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Daughters husband left her for an ex girlfriend contacted him on the Internet

(45 Posts)
Twig14 Sun 14-Jun-20 21:56:42

My daughter has just told us her husband has decided to leave her after an old girlfriend he met as a young teen got online n contacted him. He’s in Dubai working she lives in Austria our daughter has been here in UI during lockdown. She never told us until today as I lost my father to the virus. She’s devastated. No children but in her early 40s. I’m doing my best to help her I’m so upset as she gave her job everything up to move to Middle East last year. My Son in law like my son it’s totally out of character and until recently all was ok. Any advice appreciated

Namsnanny Sun 14-Jun-20 22:24:38

I'm not sure I know what advice to give Twig14

This must be such a shock for you, especially as you say you have just lost your Father.

Your daughter has been carrying this by herself for a little while it seems, in an effort to protect you from further hurt and distress.

I don't see that for the next few days you have much choice but to sit it out. Hour by hour.
Listen to her, share the hurt, be together in this. Do anything that is within your power to get through.

On step at a time.

Others will have good advice I'm sure.

Keep posting if it helps.


paddyanne Sun 14-Jun-20 23:45:23

Mid life crisis? My OH 's friend left his wife 10 weeks ago for a younger woam who"shared all his interests" his wife has health problems so cant do things she did before.
On Friday he called myOH to say he was going home ,I think lockdown with the new woman showed him the grass wasn't greener .Maybe your SIL will see he's made the wrong choice and IF she can forgive him they can make a fresh start .I hope it works out how she hopes

Hithere Mon 15-Jun-20 01:09:31

Terrible news. This shows we really never know anybody.

I get the feeling she is much better off in the long term. She will be ok and happy again.

pigsmayfly. Mon 15-Jun-20 16:13:53

I think the new relationship will be a disaster. There was a reason they split up when they were teenagers. When they are actually together ( the new couple) things won’t work out. Your son in law will be saddled with guilt.
The chances are your daughters marriage needed some work. I don’t mean to be unkind, but perfectly happy and content people rarely leave their wives.
This may not be good advice but how about your daughter gets some counselling? She needs to realise that she has choices. She is young and may have a much better relationship with someone else. Or, if he wants her back she needs to talk through that as a possibility. I wish you and her all the very best x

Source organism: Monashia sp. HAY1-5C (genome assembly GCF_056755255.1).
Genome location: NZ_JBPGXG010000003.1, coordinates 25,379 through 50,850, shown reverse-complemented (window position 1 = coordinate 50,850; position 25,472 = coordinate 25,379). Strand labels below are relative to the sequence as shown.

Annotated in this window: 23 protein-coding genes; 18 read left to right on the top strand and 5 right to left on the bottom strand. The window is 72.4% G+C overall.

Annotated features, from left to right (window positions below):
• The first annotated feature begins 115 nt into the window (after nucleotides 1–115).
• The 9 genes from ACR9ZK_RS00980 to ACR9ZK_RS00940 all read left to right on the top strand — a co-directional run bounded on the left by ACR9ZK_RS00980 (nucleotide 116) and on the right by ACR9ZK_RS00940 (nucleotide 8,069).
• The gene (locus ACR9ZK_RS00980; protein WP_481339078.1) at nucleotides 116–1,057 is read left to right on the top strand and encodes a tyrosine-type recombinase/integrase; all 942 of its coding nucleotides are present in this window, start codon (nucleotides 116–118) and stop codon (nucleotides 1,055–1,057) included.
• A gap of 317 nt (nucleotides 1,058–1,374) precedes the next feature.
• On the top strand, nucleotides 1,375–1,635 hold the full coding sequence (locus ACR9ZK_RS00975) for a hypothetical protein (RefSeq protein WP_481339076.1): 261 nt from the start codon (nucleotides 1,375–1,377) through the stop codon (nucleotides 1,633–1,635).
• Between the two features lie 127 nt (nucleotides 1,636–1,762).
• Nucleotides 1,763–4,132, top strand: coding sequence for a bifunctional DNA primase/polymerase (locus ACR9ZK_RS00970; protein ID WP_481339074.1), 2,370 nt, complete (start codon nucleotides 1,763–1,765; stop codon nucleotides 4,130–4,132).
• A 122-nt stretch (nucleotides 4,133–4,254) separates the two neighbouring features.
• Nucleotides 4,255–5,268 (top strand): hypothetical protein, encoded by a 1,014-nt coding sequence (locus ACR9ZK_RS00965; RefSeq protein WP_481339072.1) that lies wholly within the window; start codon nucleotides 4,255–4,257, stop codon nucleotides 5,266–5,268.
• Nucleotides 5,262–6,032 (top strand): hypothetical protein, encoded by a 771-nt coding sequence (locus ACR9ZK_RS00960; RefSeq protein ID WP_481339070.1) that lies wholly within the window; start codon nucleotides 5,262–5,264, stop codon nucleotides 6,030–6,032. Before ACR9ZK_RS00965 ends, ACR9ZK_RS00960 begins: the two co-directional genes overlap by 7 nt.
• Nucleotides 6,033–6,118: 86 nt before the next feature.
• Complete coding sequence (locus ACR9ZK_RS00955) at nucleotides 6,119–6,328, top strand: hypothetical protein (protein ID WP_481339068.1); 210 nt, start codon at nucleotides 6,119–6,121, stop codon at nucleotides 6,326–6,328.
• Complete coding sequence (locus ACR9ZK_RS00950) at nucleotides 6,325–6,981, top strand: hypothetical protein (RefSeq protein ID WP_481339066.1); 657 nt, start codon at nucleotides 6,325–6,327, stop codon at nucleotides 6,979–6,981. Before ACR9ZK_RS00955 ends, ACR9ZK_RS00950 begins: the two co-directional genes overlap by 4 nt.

Toadinthehole Mon 15-Jun-20 16:30:34

There’s not much you can do except listen and support where you can. We have a similar thing going on in our family at the moment, and I’ve said it’s just a case of waiting and playing the long game. Most likely, it’ll be very different in six months time, and hopefully for the better. I wish you all the best.

Namsnanny Mon 15-Jun-20 16:34:03

The thing is pigsmayfly who's marriage doesn't need work, at some point?
Reading someone elses mind and fulfilling their unasked for needs is nigh on impossible.

I do hope you and your daughter are coping. In this situation I agree with pigsmayfly counselling could very well be a great support for her to off load her innermost fears.
As paddyanne says I hope it works out for her too.

From our perspective Twig14 … 40 years of age is very young, but she may need lots of support and encouragement to see that for herself.

So sorry your sil did this,

Newatthis Mon 15-Jun-20 17:11:37

This happens so often - ex's getting in touch on the internet with their old flames and striking up a relationship, and it doesn't seem to matter whether the couple (who they are splitting up) are married or that children might be involved. It must be awful for all of you and your daughter must be not only devastated but terribly hurt. Has you spoken to SiL at all? Your daughter will need a lot of support. Maybe, when possible she could see a trained counsellor who might be better at giving her professional advice.

janeayressister Tue 16-Jun-20 09:43:14

Please don’t join in badmouthing your SIL as he may come back when he realises that the grass isn’t greener. All you can do is listen to your daughter through this painful time.
You are also having a really bad time? Have you got someone who is listening and supporting you?
Just think about what you need and that will give you the solution to what your daughter needs. Virtual hugs xxxx

crazygranny Tue 16-Jun-20 09:45:58

So very, very sorry
Sending love to you all

Nan0 Tue 16-Jun-20 09:54:38

Agonising...sit tight and weather the storm..Show your daughter all your love and try to be positive.Maybe SIL will come to his senses...but can D hard...

Esmerelda Tue 16-Jun-20 09:57:04

Oh Twig how awful for her. All you can do is give her as much love and support as you can and assure her things will get better.
This happened to me once ... old girlfriend, who had previously dumped my chap during uni days to go off to Australia, got back in touch with him and he was off like a dog called to heel. She just wanted to use him as things didn't work out for her in Oz and when she returned to the UK she found herself all at sea with no friends or contacts. It was just leftover feelings from him and no feelings from her. Needless to say it didn't work out (there were two young children involved, which she didn't want to deal with).
I moved on and left him to stew in his own juice. It was harsh but I could never trust him again. Your daughter will have to make her own choice should he come crawling back to her but, once again, just offer all your love and support without judgement.

Dee1012 Tue 16-Jun-20 09:59:32

Such a sad situation, as others have said, all you can do at the moment, is listen and support your daughter through this.
Has he actually "gone" to be with the ex-girlfriend or just left the marriage?

valerieventers Tue 16-Jun-20 10:00:52

thank goodness your daughter has you to lean on. Hopefully, as time passes she will accept the situation. My husband and I live in Dubai, and sadly, this is a common occurence over here. So hurtful and sad just now, tell her, the best revenge is HAPPINESS!